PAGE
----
Saturday, June 9, 4 p.m.: I am writing this from our room on the third floor of the Surf Motel, a family-run establishment for more than 50 years on Dallas Road, just up from Beacon Hill Park - less than 100 feet from the raw Pacific.
The sun is out and the wind is brisk, and from my chair on the balcony, I get a front row view of the joggers and dog walkers, the convertibles and horse-drawn carriages, and just down the street as we drove by, a group of 50 or 60 nude cyclists apparently embarking on an annual ride - and with the wind coming off the ocean, I'll bet there's not a soft nipple in the lot.
We are here for the Girl's graduation/convocation on June 11, and three days in what may be the country's most beautiful city, not only for the ocean and the Olympia Mountain Range - which because of the fog at its base, seems to be suspended above the horizon - and the temperate climate, but also for its accessibility: you can hop on a bus outside the Surf and be downtown in two shakes of a whale's tale, or anywhere else, for that matter.
Politicians don't really deserve a place this lovely; they should have put the legislature in Quesnel or Fort St. John.
In the meantime, I'm off to the nearest beer store so that I can toast the ocean and Queen Victoria and my accomplished daughter during the next three days.
I will also raise a glass to Dave Alexander, Maple Ridge's one-time eccentric junk collector who died recently at his home in Mission. While Dave, who generated a lot of ink in this space, may or may not have wished to be interred at the site of Dave's World, I would think it respectfully appropriate for the municipality to place a plaque at the site, to honour Dave's place in local history, his removal from there captured for all the country by CBC TV.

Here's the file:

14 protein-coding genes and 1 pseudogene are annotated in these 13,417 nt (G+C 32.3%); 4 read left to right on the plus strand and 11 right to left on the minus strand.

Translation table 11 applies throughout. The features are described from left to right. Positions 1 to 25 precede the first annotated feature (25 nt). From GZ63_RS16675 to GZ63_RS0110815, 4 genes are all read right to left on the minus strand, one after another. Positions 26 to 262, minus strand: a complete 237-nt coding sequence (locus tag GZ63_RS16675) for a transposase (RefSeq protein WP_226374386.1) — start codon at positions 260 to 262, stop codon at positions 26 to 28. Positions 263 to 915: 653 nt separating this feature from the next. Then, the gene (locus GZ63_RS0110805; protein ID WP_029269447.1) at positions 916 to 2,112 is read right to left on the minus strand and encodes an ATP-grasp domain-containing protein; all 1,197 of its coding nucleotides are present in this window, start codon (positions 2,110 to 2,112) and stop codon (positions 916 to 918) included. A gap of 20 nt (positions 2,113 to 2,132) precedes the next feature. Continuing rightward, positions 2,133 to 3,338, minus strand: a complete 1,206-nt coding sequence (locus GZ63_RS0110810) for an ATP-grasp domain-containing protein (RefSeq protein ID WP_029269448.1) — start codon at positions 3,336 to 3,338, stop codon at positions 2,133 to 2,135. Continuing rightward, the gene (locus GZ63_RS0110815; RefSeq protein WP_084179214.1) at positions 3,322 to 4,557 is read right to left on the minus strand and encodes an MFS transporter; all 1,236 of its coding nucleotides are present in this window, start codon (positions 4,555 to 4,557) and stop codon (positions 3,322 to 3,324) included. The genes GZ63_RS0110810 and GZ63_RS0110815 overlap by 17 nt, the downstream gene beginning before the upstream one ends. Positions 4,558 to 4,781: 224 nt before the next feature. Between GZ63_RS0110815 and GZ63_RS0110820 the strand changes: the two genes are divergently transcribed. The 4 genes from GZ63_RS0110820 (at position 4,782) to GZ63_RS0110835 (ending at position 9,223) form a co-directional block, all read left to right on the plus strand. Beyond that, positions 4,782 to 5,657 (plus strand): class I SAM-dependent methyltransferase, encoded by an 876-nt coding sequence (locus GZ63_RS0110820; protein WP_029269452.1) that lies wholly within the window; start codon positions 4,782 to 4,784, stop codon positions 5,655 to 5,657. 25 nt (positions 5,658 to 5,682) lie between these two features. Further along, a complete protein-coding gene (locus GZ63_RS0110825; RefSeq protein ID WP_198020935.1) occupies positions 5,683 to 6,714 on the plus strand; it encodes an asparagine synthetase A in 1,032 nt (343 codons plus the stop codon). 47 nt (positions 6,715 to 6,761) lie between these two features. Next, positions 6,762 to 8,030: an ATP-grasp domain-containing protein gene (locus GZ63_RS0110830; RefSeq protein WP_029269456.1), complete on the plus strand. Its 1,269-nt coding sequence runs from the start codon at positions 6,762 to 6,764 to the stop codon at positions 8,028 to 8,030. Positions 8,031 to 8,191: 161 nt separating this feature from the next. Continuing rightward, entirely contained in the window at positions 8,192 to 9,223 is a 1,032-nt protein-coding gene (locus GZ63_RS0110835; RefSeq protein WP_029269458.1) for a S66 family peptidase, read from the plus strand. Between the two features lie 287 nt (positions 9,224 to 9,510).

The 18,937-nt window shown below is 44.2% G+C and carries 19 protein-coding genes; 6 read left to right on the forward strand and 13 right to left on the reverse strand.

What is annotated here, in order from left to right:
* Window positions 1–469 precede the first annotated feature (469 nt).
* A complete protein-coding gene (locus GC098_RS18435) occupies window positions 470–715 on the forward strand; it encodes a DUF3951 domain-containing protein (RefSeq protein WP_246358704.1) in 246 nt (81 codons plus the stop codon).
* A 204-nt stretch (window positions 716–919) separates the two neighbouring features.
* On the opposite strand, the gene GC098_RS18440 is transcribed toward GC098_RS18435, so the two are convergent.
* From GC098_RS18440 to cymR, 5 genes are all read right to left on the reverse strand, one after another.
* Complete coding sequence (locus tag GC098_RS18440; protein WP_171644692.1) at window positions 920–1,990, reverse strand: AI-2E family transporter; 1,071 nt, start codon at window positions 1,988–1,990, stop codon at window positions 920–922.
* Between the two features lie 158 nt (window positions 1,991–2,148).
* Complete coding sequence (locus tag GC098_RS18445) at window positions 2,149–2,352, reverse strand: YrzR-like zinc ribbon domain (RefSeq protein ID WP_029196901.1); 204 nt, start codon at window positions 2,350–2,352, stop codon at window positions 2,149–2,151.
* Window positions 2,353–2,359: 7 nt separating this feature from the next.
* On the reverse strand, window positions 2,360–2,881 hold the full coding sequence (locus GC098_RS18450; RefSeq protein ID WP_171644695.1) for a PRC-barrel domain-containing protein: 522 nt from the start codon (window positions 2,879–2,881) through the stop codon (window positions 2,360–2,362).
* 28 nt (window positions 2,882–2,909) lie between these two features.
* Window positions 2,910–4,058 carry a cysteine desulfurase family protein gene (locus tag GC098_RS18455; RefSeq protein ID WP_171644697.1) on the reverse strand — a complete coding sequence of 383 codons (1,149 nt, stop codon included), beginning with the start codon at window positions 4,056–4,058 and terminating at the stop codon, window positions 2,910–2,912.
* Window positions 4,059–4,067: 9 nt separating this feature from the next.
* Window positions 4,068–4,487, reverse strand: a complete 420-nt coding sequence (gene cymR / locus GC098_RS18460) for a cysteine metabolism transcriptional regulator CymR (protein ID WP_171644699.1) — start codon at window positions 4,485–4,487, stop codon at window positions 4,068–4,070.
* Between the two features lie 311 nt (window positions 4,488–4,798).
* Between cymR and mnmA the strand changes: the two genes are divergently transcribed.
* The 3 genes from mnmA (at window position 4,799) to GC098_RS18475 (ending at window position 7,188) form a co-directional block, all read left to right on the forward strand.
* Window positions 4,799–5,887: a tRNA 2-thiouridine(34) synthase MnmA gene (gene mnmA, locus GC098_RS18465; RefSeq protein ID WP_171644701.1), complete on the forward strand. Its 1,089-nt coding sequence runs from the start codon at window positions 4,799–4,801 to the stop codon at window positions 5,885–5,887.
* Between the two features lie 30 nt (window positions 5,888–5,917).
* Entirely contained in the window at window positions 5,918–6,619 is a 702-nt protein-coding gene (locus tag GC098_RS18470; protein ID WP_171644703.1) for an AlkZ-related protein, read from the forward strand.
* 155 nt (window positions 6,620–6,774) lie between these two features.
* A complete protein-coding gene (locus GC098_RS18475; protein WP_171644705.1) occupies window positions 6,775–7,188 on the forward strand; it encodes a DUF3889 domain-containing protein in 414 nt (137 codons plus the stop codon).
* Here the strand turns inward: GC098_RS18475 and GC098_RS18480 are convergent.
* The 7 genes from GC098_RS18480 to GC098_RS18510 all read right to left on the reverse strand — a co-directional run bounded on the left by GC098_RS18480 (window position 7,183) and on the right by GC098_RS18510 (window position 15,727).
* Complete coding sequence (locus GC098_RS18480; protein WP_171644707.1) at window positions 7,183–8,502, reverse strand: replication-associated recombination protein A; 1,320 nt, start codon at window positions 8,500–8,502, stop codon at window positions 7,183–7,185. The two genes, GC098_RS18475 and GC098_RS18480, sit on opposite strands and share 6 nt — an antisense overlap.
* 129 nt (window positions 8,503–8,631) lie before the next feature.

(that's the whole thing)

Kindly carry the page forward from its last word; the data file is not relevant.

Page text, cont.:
Sunday we walk the cement pier out to Ogden Point near where the big cruise ships dock. These waters were recently featured on YouTube when an octopus came to the surface to devour a seagull blissfully floating along, pondering its own next meal.
After lunch, we walk some local beaches, breathing large draughts of the salubrious ocean air, which must prolong the lives of the seniors who live in the luxurious oceanfront carehomes along Dallas Drive.
If I could afford it, I would love to live here permanently in the Surf, watching the seagulls ride the wind, a wind strong enough to blow the lawn chairs along the length of the balcony, the wind that you can hear in the walls and that produces little white caps on the water in the toilet. So captivating is the seascape that it's hard to keep one's eyes on the big screen TV.
This is the poor man's Wickaninnish Inn. Monday, we put on our Sunday-go-to-meetin' clothes - although the last time I went to a meetin', Diefenbaker was prime minister - and we head off to watch the Girl receive her sheepskin in environmental biology.
All pomp and poignancy at the U, with the cap-and-gown set and the awarding of two posthumous degrees to students who died before they finished their studies, accepted by family members to much applause.
Proud I was, as our girl knelt in front of the chancellor so he could whack her on the head with his goofy hat, making it all official.
Cellphones and digital cameras were brandished by the assembled to capture the moment for friends and rellies. And there's Tim, with his bank manager threatening to foreclose on the house, to cover the student loans. I am accepting donations at The TIMES office to cover costs. Or better yet: give the Girl a job in her field.